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Updated on Author: Contributor: Sergei Lemberg

Is Caine & Weiner Company Calling You?*

Is Caine & Weiner Company calling you? Here’s what you need to know.

Being in debt counts as one of life’s most stressful experiences. You live paycheck to paycheck, and none of the payments you make on your credit card bills or student loans appear to bring the balance down by much. If the time comes that you can no longer make the minimum payments, creditors could turn the accounts over to collection agencies, which adds to the stress of being in debt.

Legally, debt collectors are supposed to treat you fairly, and back off if you dispute a debt or tell them to stop contacting you. The Fair Debt Collection Practices Act (FDCPA), which was passed in 1977 as a consumer protection measure, makes it illegal for them to harass or abuse you, but unfortunately practices like those below remain common:

  • Calling consumers at all hours
  • Using profane and abusive language
  • Telling a person’s friends and family that they owe money
  • Pretending to be members of law enforcement who will arrest them if they don’t pay
  • Persisting in trying to collect debts that are in dispute
  • Refusing to prove that a debt is valid and they are authorized to collect it

These illegal tricks and tactics are still used to bully and stress unwary consumers, who often cave in and make payments they can’t afford just to make the harassment stop.

Caine & Weiner Company is a national debt collection agency that has been in business since 1930. Offices in California, Kentucky, New York, and Oregon employ hundreds of staff in total and collect consumer debt all over the country. The agency has been sued on a number of occasions by consumers who felt that their rights were being violated, as evidenced by the number of court cases on file at the PACER (Public Access to Court Electronic Records) website.

According to PACER** in or around May of 2012, Caine & Weiner Company left a voicemail message for a Louisiana resident. They were attempting to contact her about an alleged Sears card debt, but their message allegedly failed to include the name of the company or the fact that a debt collector was calling about a debt. Instead, the message, which was later transcribed, informed her that her “immediate attention is needed” and that the caller “must speak with you immediately.”

The plaintiff, feeling that the message did not provide her with enough information to independently ascertain the purpose for the call and the company that was calling her, hired a consumer attorney and accused Caine & Weiner Company of the following FDCPA violations:

  • Engaging in conduct the natural consequence of which is to harass, oppress or abuse Ms. Landry in connection with the collection of the debt (§1692d)
  • Placing telephone calls without providing meaningful disclosure of the caller’s identity (§1692d(6))
  • Using deceptive means to attempt to collect a debt by leaving voicemail messages that provided Ms. Landry with no information about the nature of its calls and expressed a sense of urgency to speak with her (§1692e(10))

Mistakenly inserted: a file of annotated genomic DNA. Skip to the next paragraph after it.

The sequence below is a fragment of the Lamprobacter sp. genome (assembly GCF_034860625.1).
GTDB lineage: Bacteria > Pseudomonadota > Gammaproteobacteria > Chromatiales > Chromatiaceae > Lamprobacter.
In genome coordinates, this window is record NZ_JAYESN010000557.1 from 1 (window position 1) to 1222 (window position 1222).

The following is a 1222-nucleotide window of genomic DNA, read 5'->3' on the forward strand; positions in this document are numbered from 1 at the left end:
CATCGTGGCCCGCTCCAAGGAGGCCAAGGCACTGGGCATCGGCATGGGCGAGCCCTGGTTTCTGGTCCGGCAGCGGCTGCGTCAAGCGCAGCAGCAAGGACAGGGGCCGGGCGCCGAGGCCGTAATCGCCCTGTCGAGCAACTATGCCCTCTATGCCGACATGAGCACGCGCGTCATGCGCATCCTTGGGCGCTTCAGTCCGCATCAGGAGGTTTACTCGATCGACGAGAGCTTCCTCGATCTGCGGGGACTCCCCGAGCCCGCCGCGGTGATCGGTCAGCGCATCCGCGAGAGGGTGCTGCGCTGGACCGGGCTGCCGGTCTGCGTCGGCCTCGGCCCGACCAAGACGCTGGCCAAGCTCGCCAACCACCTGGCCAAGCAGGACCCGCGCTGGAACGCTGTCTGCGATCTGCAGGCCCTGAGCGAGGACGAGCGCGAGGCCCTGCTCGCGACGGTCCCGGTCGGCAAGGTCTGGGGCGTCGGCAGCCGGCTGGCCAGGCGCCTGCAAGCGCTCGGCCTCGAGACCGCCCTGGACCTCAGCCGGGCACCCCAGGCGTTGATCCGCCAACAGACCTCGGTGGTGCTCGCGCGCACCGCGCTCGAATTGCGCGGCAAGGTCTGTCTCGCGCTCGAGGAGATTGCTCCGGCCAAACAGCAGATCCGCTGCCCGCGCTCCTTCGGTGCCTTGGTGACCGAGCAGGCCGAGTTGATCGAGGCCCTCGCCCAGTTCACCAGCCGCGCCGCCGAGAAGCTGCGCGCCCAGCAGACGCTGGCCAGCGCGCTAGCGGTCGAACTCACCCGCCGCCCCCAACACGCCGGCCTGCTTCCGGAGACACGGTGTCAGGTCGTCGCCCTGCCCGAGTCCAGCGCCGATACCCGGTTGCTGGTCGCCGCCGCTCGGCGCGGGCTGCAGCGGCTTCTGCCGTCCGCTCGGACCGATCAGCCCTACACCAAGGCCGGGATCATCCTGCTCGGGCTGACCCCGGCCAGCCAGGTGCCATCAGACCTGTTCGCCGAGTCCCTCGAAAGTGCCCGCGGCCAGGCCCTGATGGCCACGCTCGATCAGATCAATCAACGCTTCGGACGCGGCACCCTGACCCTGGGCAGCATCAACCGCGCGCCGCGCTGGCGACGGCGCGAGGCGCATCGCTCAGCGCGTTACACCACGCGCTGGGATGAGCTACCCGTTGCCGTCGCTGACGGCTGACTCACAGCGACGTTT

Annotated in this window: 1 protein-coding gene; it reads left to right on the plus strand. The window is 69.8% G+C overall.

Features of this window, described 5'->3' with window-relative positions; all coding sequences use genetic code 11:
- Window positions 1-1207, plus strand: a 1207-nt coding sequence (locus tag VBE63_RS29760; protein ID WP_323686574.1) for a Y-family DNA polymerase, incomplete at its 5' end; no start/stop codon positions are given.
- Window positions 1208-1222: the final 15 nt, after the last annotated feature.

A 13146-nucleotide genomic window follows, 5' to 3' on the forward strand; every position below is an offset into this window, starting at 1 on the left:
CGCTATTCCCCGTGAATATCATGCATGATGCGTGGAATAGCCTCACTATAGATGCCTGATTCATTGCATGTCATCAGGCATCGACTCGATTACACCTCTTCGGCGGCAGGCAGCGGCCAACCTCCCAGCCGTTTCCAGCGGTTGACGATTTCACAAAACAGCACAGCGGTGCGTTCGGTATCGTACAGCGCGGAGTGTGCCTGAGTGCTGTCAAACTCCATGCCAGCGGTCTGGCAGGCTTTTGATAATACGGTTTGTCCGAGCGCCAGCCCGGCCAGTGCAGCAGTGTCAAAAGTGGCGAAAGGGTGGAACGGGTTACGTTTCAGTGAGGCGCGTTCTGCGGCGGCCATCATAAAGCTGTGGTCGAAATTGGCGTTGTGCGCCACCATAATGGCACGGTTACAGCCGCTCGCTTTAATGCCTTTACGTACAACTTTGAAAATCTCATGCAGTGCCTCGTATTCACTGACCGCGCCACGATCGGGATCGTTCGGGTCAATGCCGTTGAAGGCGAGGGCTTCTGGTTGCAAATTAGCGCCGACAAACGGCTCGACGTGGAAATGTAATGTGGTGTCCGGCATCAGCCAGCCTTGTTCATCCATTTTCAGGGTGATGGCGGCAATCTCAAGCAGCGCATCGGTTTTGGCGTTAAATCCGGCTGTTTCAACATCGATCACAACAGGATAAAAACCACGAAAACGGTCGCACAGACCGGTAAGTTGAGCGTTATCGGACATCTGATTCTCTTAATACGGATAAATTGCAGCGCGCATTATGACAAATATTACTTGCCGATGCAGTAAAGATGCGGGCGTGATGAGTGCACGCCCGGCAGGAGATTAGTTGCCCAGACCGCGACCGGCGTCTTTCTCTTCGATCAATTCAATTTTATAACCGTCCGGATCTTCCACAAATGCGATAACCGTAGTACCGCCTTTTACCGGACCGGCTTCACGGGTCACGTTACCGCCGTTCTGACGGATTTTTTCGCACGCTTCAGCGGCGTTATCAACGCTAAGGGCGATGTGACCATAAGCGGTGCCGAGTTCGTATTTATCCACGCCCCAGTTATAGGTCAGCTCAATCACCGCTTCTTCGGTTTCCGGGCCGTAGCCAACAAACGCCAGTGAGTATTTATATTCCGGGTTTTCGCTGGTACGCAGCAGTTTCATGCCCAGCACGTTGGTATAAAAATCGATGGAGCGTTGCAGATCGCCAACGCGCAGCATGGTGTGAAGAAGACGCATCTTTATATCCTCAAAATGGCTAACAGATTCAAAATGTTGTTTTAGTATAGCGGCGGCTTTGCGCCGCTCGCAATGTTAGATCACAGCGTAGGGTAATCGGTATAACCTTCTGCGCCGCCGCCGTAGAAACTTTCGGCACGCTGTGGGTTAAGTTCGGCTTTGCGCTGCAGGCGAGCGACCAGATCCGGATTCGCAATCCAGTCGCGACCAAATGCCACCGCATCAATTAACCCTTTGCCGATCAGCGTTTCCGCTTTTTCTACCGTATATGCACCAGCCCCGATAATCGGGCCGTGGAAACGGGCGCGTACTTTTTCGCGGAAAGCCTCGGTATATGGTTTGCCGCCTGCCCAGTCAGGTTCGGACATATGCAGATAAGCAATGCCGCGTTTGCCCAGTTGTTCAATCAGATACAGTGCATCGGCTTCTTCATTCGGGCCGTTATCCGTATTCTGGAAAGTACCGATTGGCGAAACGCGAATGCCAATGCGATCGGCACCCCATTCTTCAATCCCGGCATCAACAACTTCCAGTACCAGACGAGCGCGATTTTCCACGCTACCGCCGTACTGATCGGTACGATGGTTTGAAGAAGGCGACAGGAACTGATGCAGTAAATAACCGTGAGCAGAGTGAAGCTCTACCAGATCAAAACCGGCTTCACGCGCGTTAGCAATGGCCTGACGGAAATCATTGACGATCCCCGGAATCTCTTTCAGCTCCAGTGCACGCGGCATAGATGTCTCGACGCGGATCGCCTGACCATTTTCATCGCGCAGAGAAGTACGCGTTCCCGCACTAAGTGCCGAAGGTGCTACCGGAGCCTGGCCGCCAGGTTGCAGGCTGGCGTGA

• Failing to disclose in communications that the call was from a debt collector ( §1692e(11))

A judge later ruled in favor of the plaintiff.

The following phone numbers are all associated with a Caine & Weiner office:

If your caller ID reflects an incoming call from any of these numbers, a debt collector from the agency is attempting to collect a debt from you. Should they fail to meaningfully disclose their identity and the purpose for their call during each communication, make an appointment to see a consumer attorney who can advise you on how you can take Caine & Weiner to court for infringing on your rights.

You could be awarded statutory damages of $1,000 per FDCPA violation plus court costs and attorney fees. No debt collector is above the law, and if one of them goes too far in its attempts to get money from you, they could end up in debt to you instead.

**Case taken from PACER ( File number is (Case: 2:12-cv-02060-KDE-JCW, from United States District Court, Eastern District of Louisiana)


The content of this article serves only to provide information and should not be construed as legal advice. If you file a claim against Caine & Weiner or any other third-party collection agency, you may not be entitled to any compensation.

About the author:

Contributor: Sergei Lemberg

Sergei Lemberg is a consumer rights attorney, practicing since 2006, whose practice focuses on consumer law, class actions and personal injury litigation. He is known for a United States Supreme Court case (Facebook v. Duguid) defending consumers from autodialers under the Telephone Consumer Protection Act of 1991 to send unsolicited text messages. He is also the author of Defanging Debt Collectors, a book that teaches consumers how to battle debt collectors and win.

See more posts from Contributor: Sergei Lemberg
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      By submitting above, I agree to the privacy policy and disclaimer and consent to be contacted by an agent via phone call or text message at the phone number(s) listed above, including wireless number(s). Calls may be auto-dialed/pre-recorded. Consent is not required to utilize our services.